Corkage in dehesas of Extremadura
The long history of human settlement in the Mediterranean Basin and the prevailing climatic limitations have forced the testing of multiple formulas for exploiting the forest capable of maintaining a mosaic of landscapes and productions within one of the current biodiversity hotspots on the planet.
The most notable example of this type of practice is found in the dehesas or wooded pastures of oak olm (Quercus ilex) and cork oak (Quercus suber), which are officially the most widespread High Natural Value Agrarian System in Europe (with 4.5 million of hectares), constituting an example of multi-productive exploitation valued worldwide for its sustainability.
In these silvopastoral systems there is high-quality livestock production and unique forest products: cork, firewood, charcoal, honey, cheese, game, Iberian pig products.
In addition, the maintenance of the tree layer generates unique additional products (especially cork and acorns) and reinforces fundamental ecosystem services, in cultural landscapes with a great cultural imprint based on the local and ethnographic knowledge of the rural communities that forge, care for and rationally manage this landscape.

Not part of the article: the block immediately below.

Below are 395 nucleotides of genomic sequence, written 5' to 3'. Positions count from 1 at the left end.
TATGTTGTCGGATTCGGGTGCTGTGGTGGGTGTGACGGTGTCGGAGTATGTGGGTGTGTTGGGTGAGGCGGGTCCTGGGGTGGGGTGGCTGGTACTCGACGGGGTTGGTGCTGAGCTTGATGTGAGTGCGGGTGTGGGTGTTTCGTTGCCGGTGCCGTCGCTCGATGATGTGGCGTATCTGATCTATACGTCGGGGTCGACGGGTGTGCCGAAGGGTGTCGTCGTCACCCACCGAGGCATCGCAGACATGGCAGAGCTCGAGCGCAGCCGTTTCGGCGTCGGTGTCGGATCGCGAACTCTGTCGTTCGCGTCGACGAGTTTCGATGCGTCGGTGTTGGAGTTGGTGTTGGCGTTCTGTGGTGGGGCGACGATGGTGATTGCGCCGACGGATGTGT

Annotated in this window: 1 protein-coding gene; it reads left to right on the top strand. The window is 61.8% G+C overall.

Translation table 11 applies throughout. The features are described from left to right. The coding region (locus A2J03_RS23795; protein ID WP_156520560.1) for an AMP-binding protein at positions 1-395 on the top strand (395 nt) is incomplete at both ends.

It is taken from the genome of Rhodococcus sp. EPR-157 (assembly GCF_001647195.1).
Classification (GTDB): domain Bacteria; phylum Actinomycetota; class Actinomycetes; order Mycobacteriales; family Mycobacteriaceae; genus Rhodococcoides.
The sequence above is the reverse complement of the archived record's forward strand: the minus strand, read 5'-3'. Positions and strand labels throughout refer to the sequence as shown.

In the case of the cork oak forests that concern us, their natural domain is rather small, about 2.5 million hectares, of which 27% is in Spain, concentrated mainly in the sub-western quadrant of the Iberian Peninsula, primarily in Extremadura region.
With the arrival of the heat, in the summer months, the corkage ritual begins in the dehesas of Extremadura, the extraction of the cork plates that will later be transformed into stoppers and granules, which will be distributed to all over the world, arranged to accompany the human being in millions of toasts and in sustainable construction materials.
A traditional activity that takes place in family groups and is passed down from generation to generation.
This image that I present to the contest I think could well summarize the importance of this agricultural, livestock, rural and cultural landscape.
Rural landscape category:
- Local and Traditional Knowledge Systems
- Cultures, Value Systems and Social Organisations
- Landscapes and Seascapes Features
Author(s): Álvaro Casanova
Photo Credit: Álvaro Casanova